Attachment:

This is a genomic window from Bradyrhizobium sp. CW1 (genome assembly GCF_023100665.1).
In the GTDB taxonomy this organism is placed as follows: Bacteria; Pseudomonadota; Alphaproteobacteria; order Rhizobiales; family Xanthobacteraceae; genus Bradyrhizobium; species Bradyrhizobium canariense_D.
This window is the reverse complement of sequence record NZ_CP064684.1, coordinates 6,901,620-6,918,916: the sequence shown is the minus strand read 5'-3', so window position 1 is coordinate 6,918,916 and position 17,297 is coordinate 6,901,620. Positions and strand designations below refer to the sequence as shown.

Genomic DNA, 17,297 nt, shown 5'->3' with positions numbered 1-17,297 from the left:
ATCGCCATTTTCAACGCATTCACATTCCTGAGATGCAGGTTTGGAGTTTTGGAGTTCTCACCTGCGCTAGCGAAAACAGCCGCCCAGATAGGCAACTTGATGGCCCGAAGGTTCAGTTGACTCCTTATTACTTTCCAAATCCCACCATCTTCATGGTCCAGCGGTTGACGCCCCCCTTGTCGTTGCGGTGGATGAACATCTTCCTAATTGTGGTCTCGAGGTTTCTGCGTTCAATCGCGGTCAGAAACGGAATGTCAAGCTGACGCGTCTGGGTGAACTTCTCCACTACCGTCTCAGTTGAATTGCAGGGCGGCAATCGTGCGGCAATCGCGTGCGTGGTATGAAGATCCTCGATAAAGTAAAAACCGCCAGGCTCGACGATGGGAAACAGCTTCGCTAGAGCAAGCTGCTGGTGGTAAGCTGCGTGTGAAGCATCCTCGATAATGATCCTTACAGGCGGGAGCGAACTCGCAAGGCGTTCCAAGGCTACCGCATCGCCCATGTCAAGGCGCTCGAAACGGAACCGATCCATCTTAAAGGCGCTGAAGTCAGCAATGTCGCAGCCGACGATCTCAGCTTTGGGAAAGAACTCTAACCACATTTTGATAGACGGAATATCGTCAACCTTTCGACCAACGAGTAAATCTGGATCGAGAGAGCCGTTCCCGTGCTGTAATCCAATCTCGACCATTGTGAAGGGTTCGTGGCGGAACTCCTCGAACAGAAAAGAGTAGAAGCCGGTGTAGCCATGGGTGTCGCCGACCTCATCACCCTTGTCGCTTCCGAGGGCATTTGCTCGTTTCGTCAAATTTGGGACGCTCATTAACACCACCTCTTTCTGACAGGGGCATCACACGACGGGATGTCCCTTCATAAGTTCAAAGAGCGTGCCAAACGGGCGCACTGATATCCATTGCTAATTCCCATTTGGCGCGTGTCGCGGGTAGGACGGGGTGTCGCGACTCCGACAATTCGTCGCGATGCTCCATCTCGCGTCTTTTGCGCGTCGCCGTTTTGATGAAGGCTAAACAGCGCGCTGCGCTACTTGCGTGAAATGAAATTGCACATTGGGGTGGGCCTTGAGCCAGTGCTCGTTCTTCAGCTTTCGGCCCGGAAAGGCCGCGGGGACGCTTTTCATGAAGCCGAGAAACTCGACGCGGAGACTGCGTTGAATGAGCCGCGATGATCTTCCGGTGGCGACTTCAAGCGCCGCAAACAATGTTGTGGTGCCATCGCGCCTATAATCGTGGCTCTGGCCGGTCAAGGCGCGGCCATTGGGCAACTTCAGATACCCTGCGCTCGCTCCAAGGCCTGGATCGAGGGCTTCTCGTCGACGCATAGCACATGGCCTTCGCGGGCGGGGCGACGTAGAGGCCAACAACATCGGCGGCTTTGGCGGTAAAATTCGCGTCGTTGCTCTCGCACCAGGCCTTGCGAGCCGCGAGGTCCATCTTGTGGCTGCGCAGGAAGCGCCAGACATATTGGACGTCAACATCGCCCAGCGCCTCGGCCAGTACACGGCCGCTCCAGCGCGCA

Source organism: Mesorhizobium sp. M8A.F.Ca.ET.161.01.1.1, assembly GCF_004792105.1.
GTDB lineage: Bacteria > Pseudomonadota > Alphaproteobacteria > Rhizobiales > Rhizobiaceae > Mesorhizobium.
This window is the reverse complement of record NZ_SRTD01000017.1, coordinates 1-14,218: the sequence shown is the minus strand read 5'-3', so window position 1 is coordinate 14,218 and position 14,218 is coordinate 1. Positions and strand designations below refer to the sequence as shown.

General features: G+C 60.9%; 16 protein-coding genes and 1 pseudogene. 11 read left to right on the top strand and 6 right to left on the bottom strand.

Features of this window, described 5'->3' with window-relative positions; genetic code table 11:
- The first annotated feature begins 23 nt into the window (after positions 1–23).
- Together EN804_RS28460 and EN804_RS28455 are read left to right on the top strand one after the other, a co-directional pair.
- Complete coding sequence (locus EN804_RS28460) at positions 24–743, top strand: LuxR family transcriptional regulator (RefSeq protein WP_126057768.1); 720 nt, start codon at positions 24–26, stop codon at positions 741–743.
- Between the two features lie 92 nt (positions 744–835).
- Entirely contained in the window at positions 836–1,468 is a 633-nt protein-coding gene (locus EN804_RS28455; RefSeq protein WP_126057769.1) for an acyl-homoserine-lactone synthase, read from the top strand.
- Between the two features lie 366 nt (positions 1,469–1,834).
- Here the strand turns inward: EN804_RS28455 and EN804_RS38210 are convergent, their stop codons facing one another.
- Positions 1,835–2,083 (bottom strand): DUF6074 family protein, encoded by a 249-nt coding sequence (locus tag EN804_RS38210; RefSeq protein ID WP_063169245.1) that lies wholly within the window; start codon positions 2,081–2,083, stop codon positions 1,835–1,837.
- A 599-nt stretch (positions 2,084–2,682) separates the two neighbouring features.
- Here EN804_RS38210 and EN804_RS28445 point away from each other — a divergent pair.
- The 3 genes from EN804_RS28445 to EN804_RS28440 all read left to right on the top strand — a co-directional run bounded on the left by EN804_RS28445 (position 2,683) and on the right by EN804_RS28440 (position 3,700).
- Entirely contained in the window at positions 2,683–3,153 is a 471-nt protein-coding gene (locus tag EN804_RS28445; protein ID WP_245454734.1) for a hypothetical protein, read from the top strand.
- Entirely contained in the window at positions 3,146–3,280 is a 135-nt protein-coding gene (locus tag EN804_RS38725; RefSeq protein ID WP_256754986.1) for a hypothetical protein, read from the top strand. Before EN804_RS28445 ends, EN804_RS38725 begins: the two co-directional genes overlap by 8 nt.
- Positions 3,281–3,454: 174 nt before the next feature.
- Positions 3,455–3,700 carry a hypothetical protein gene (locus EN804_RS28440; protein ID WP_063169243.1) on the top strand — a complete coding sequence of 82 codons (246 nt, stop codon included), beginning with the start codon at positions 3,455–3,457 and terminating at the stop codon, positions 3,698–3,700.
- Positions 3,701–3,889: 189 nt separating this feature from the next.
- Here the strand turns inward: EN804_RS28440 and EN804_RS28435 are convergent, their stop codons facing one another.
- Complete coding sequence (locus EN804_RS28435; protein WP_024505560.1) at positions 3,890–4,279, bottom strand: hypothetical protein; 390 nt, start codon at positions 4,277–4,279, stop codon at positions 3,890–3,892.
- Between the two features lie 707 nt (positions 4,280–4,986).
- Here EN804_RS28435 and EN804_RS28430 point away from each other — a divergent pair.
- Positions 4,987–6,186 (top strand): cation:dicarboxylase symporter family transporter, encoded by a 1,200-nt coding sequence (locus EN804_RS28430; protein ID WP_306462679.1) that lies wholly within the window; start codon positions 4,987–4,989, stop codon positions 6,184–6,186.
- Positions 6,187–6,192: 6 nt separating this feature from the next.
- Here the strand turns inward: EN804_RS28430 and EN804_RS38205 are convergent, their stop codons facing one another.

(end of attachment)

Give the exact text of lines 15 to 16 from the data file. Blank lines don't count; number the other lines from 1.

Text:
- Entirely contained in the window at positions 836–1,468 is a 633-nt protein-coding gene (locus EN804_RS28455; RefSeq protein WP_126057769.1) for an acyl-homoserine-lactone synthase, read from the top strand.
- Between the two features lie 366 nt (positions 1,469–1,834).